I’m used to my voice in recordings too after many years of podcasting. I know it’s different to how it sounds in my head when I speak, and I don’t necessarily love listening to myself either, but it’s not nearly as odd as it used to be – because I have to listen to it all the time when I’m writing up show-notes and interviews.
I know I’m not alone in this journey towards accepting what others see and hear of me, because it’s a journey mediated by technology which gives us that perspective of other people – when previously we only had our internal one.
The final frontier for many though is video, because most of us have had much less occasion – at least until very recently – to watch ourselves endlessly in real-time moving pictures on a screen.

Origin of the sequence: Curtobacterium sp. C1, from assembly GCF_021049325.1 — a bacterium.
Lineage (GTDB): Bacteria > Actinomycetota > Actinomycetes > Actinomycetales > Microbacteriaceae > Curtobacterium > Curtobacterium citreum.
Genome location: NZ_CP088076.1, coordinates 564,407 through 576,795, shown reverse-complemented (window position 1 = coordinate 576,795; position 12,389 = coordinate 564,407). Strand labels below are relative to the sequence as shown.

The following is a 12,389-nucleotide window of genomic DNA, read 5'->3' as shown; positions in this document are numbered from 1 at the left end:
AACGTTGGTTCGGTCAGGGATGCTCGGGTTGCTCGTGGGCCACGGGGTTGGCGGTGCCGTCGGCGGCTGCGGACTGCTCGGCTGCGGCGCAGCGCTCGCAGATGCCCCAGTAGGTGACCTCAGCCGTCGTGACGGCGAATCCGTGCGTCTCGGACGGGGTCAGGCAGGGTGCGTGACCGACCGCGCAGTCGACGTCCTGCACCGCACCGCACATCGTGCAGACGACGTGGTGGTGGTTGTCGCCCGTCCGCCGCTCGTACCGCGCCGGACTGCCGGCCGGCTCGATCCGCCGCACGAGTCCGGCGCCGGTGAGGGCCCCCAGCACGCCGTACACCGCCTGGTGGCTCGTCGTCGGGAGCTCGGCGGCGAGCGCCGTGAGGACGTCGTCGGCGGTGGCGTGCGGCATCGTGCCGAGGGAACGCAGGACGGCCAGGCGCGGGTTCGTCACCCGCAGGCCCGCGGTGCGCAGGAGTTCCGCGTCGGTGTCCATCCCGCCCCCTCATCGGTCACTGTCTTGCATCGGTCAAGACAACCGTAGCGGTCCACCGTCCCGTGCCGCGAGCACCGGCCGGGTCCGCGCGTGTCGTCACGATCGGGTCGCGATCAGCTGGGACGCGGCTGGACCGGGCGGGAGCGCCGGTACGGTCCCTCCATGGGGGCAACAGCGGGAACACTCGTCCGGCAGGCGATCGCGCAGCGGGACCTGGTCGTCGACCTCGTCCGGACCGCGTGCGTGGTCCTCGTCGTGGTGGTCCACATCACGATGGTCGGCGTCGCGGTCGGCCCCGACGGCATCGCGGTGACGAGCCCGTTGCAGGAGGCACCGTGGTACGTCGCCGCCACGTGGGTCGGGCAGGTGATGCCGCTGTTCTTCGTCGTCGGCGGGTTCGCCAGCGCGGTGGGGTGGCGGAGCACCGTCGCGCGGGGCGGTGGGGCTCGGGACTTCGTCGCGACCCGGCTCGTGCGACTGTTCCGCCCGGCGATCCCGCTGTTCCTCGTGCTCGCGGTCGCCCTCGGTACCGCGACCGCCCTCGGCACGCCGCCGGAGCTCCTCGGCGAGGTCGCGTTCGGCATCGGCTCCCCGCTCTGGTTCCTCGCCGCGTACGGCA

This all changed in the spring of 2020 when a world of knowledge workers were thrust overnight into online working, and for many, their first experience of endless back-to-back video meetings. Meetings in which they were expected to have the camera on by default, and often wound up staring and concentrating for hours – not necessarily on the content of the meeting, but on that odd thing they were doing with their eyebrows or how strange their chin looked or were their roots showing…? Arghh! What did my manager just ask..?
Now, the subject of how many video meetings we should actually be happening, and whether this is an effective way to collaborate as a remote team, is a subject for another blog. For now I will just say that the answer is a lot of people had far, far too many meetings, and their productivity and peace of mind declined dramatically as a result.